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The Dubai startup with smart contact lenses in its sights

Smart contact lens creators Valentyn Volkov and Roman Axelrod Xpanceo
Xpanceo's Valentyn Volkov (left) and Roman Axelrod 'intend to create the next generation of computing'
  • Xpanceo has new base in Dubai
  • Invested $6m in building lab
  • Smart lens tech ‘needed by humanity’

In 1508, Leonardo Da Vinci sketched the concept of contact lenses in his Codex of the Eye, laying the groundwork for enhancing human sight. 

Fast forward a few centuries, and this early idea has evolved dramatically.

Today’s contact lenses are on the brink of another step forward. New technology goes beyond correcting vision to display image, video and augmented reality (AR) information directly onto the wearer’s eyes. 

The Tony Stark-style sci-fi lenses can also gather and transmit data, monitor health in real time, and even provide night vision and zoom capabilities. 

Wearables such as Apple’s Vision Pro and Meta’s Oculus can offer immersive experiences, but the bulky technologies are limited in practicality as a daily-use device.

Development hurdles

Smart contact lenses are not a new concept but they have had their share of setbacks. A notable effort is Google’s failed attempt through its Verily “moonshot” project.

Apple and Samsung have also filed patents that indicate future possibilities for smart contact lenses.

Although such technology is still years away from being a mainstream consumer product, Dubai-based “deep tech” startup Xpanceo says it is breaking new ground. Deep tech is the pursuit of technology solutions based on substantial engineering challenges.

Founded in 2021, the company says it has made significant progress, having created and successfully tested three distinct prototypes so far.

Its efforts were given a boost in October with the securing of $40 million in seed funding from Hong Kong-based Opportunity Ventures, making it the top fundraiser for the month in the Middle East and North Africa.

“We are confident such a gadget will hit stores between 2027 and 2028,” Roman Axelrod, Xpanceo’s founder and managing partner, told AGBI.

“We believe this technology is needed by humanity. This will be one of the key form factors for a computer of the future.”

The goal, he explains, is to shrink smartphone and watch technology into contact lens form that “makes it almost part of your body”. 

This would do away with the need to use multiple devices – a practice Axelrod calls “obsolete”.

Xpanceo smart contact lenses team at workXpanceo
All of the Xpanceo team of scientists, now based in the UAE, are from Ukraine and Russia

Smart lenses have the potential to offer a wide range of business applications in fields such as aerospace, gaming, education, healthcare, and sports, particularly in scenarios where real-time data is crucial.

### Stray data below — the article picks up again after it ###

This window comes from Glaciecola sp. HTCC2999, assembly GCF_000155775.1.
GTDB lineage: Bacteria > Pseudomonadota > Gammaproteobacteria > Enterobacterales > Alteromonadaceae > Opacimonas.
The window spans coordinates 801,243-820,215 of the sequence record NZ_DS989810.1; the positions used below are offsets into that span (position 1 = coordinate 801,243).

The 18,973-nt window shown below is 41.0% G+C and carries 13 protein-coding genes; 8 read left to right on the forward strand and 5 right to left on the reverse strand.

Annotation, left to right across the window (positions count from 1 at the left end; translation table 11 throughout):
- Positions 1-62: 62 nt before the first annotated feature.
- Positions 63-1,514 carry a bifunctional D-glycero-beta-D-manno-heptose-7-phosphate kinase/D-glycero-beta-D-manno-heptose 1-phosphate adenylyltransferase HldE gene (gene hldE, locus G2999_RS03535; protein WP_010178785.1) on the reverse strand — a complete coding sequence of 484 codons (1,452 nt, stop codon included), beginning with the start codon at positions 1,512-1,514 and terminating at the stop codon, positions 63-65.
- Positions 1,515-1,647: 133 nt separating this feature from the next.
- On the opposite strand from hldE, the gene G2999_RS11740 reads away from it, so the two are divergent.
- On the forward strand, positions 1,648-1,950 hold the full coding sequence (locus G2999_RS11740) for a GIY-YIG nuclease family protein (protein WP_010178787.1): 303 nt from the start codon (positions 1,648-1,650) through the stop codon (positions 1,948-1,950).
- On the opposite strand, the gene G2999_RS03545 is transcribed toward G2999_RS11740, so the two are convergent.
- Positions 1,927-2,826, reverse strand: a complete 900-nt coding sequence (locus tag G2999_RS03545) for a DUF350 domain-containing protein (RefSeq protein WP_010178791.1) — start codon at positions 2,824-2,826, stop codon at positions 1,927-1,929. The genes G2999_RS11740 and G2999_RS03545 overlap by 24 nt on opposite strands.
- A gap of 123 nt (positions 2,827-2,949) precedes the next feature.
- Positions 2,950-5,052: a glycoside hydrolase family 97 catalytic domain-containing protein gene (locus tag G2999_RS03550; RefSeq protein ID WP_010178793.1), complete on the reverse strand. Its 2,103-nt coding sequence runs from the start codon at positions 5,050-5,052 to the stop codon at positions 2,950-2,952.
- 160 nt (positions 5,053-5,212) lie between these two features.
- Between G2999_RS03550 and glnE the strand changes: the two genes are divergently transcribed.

Xpanceo says it has set itself apart from potential competitors by developing a new advanced optical material for an ultra-thin lens, which still has enough computing power and battery life for all-day use.

Valentyn Volkov, co-founder and scientific partner at Xpanceo, believes the technology would also eventually contribute to reducing global energy consumption.

“Everything which is smaller and more compact requires less energy and produces less heat,” he told AGBI.

The first iteration of Xpanceo’s lenses will allow for low-light and enhanced vision. 

The second will track health markers such as stress, body temperature and blood sugar, and the third will offer full functionality as well as displaying visual content. 

Verified Market Research valued the market for smart contact lenses at $6.44 billion in 2022 and it is projected to reach $14.49 billion by 2030, with a compound annual growth rate of 10.67 percent from 2023 to 2030.

Xpanceo smart contact lensesXpanceo
Xpanceo says it will create iterations of its smart contact lenses with increasing capabilities

Xpanceo has invested about $6 million in building its Emerging Technology Research Center in Dubai.

The lab is recognised as one of the top 10 research institutions in the UAE according to Nature Index, and among the top five optics laboratories in the world according to international consulting firm BCG.

Axelrod said investors in the region need to be brave to fuel deep tech.

“Do not expect a 10x return within three years,” he said. “Expect a 100x return within seven to ten.”

Working together

The Russia-Ukraine war has spurred an influx of deep tech founders and scientists into the UAE.

Xpanco’s team of 50 scientists based in the UAE all come from Russia and Ukraine. 

The lack of sanctions against Russia in the UAE positions it as a safe haven amid the ongoing conflict.

“We intend to create the next generation of computing,” Axelrod, from Moscow, said. “It would be just stupid to lose the company because of the inability to work together. We are a great example of Ukrainians and Russians working together to achieve a better future.”

Volkov, from Ukraine, added that the UAE’s infrastructure, diverse population and startup ecosystem made it the “perfect place” to setup the business.

“Dubai is one of the most open-minded places in the world right now and the region likes futuristic and visionary projects,” he said.

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